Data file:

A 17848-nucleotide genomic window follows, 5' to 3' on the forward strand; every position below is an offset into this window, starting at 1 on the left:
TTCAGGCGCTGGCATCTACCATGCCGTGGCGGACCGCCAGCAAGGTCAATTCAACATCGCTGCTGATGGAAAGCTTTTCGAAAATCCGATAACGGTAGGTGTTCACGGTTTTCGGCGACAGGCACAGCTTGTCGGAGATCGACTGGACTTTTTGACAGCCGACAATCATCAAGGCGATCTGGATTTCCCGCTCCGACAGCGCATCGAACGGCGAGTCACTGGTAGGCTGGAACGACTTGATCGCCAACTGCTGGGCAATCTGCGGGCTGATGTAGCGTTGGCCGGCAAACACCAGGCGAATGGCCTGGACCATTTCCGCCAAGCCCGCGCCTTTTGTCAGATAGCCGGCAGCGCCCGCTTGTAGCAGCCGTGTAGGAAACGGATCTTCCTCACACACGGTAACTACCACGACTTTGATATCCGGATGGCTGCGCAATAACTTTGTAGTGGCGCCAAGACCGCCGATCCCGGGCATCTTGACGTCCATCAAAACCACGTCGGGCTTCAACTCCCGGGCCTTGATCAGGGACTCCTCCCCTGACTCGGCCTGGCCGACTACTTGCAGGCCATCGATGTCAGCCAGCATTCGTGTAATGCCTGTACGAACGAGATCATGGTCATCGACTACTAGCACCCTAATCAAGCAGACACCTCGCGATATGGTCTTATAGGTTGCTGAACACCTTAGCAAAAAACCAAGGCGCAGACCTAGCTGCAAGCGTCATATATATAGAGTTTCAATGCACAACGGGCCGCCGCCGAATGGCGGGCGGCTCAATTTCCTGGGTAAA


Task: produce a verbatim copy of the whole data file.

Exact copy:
A 17848-nucleotide genomic window follows, 5' to 3' on the forward strand; every position below is an offset into this window, starting at 1 on the left:
TTCAGGCGCTGGCATCTACCATGCCGTGGCGGACCGCCAGCAAGGTCAATTCAACATCGCTGCTGATGGAAAGCTTTTCGAAAATCCGATAACGGTAGGTGTTCACGGTTTTCGGCGACAGGCACAGCTTGTCGGAGATCGACTGGACTTTTTGACAGCCGACAATCATCAAGGCGATCTGGATTTCCCGCTCCGACAGCGCATCGAACGGCGAGTCACTGGTAGGCTGGAACGACTTGATCGCCAACTGCTGGGCAATCTGCGGGCTGATGTAGCGTTGGCCGGCAAACACCAGGCGAATGGCCTGGACCATTTCCGCCAAGCCCGCGCCTTTTGTCAGATAGCCGGCAGCGCCCGCTTGTAGCAGCCGTGTAGGAAACGGATCTTCCTCACACACGGTAACTACCACGACTTTGATATCCGGATGGCTGCGCAATAACTTTGTAGTGGCGCCAAGACCGCCGATCCCGGGCATCTTGACGTCCATCAAAACCACGTCGGGCTTCAACTCCCGGGCCTTGATCAGGGACTCCTCCCCTGACTCGGCCTGGCCGACTACTTGCAGGCCATCGATGTCAGCCAGCATTCGTGTAATGCCTGTACGAACGAGATCATGGTCATCGACTACTAGCACCCTAATCAAGCAGACACCTCGCGATATGGTCTTATAGGTTGCTGAACACCTTAGCAAAAAACCAAGGCGCAGACCTAGCTGCAAGCGTCATATATATAGAGTTTCAATGCACAACGGGCCGCCGCCGAATGGCGGGCGGCTCAATTTCCTGGGTAAA